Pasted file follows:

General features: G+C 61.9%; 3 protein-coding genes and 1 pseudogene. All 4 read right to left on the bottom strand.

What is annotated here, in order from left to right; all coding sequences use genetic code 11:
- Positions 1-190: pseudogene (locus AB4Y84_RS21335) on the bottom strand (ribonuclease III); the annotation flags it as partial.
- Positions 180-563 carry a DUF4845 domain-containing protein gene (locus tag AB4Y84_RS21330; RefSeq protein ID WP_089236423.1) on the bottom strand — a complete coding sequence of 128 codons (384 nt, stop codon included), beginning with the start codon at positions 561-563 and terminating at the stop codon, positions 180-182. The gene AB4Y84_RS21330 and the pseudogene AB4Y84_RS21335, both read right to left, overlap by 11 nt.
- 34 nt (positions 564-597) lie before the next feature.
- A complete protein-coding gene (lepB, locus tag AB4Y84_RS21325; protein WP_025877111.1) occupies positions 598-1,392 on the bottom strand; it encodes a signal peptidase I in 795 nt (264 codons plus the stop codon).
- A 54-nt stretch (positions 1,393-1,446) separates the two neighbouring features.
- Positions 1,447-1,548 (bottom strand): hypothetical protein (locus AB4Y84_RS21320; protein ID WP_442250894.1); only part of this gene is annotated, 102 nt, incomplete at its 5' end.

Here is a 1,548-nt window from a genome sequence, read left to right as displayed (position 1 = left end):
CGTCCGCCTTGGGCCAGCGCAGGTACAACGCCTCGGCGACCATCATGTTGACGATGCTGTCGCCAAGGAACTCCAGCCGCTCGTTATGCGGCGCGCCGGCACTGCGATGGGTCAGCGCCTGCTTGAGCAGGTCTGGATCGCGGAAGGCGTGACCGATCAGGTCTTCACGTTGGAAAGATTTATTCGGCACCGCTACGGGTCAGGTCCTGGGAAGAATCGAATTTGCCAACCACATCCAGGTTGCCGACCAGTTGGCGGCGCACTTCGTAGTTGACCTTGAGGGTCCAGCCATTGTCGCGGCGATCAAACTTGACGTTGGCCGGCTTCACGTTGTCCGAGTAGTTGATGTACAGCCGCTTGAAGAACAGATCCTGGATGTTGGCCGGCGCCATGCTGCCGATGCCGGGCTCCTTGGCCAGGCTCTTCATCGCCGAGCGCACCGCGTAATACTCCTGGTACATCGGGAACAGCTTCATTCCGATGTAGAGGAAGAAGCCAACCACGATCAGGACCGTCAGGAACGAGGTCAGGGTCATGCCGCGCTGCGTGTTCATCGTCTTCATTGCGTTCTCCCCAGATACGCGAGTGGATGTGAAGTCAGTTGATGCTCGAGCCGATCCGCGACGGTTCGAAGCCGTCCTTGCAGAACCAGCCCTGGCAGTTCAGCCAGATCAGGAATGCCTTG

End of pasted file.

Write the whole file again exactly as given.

General features: G+C 61.9%; 3 protein-coding genes and 1 pseudogene. All 4 read right to left on the bottom strand.

What is annotated here, in order from left to right; all coding sequences use genetic code 11:
- Positions 1-190: pseudogene (locus AB4Y84_RS21335) on the bottom strand (ribonuclease III); the annotation flags it as partial.
- Positions 180-563 carry a DUF4845 domain-containing protein gene (locus tag AB4Y84_RS21330; RefSeq protein ID WP_089236423.1) on the bottom strand — a complete coding sequence of 128 codons (384 nt, stop codon included), beginning with the start codon at positions 561-563 and terminating at the stop codon, positions 180-182. The gene AB4Y84_RS21330 and the pseudogene AB4Y84_RS21335, both read right to left, overlap by 11 nt.
- 34 nt (positions 564-597) lie before the next feature.
- A complete protein-coding gene (lepB, locus tag AB4Y84_RS21325; protein WP_025877111.1) occupies positions 598-1,392 on the bottom strand; it encodes a signal peptidase I in 795 nt (264 codons plus the stop codon).
- A 54-nt stretch (positions 1,393-1,446) separates the two neighbouring features.
- Positions 1,447-1,548 (bottom strand): hypothetical protein (locus AB4Y84_RS21320; protein ID WP_442250894.1); only part of this gene is annotated, 102 nt, incomplete at its 5' end.

Here is a 1,548-nt window from a genome sequence, read left to right as displayed (position 1 = left end):
CGTCCGCCTTGGGCCAGCGCAGGTACAACGCCTCGGCGACCATCATGTTGACGATGCTGTCGCCAAGGAACTCCAGCCGCTCGTTATGCGGCGCGCCGGCACTGCGATGGGTCAGCGCCTGCTTGAGCAGGTCTGGATCGCGGAAGGCGTGACCGATCAGGTCTTCACGTTGGAAAGATTTATTCGGCACCGCTACGGGTCAGGTCCTGGGAAGAATCGAATTTGCCAACCACATCCAGGTTGCCGACCAGTTGGCGGCGCACTTCGTAGTTGACCTTGAGGGTCCAGCCATTGTCGCGGCGATCAAACTTGACGTTGGCCGGCTTCACGTTGTCCGAGTAGTTGATGTACAGCCGCTTGAAGAACAGATCCTGGATGTTGGCCGGCGCCATGCTGCCGATGCCGGGCTCCTTGGCCAGGCTCTTCATCGCCGAGCGCACCGCGTAATACTCCTGGTACATCGGGAACAGCTTCATTCCGATGTAGAGGAAGAAGCCAACCACGATCAGGACCGTCAGGAACGAGGTCAGGGTCATGCCGCGCTGCGTGTTCATCGTCTTCATTGCGTTCTCCCCAGATACGCGAGTGGATGTGAAGTCAGTTGATGCTCGAGCCGATCCGCGACGGTTCGAAGCCGTCCTTGCAGAACCAGCCCTGGCAGTTCAGCCAGATCAGGAATGCCTTG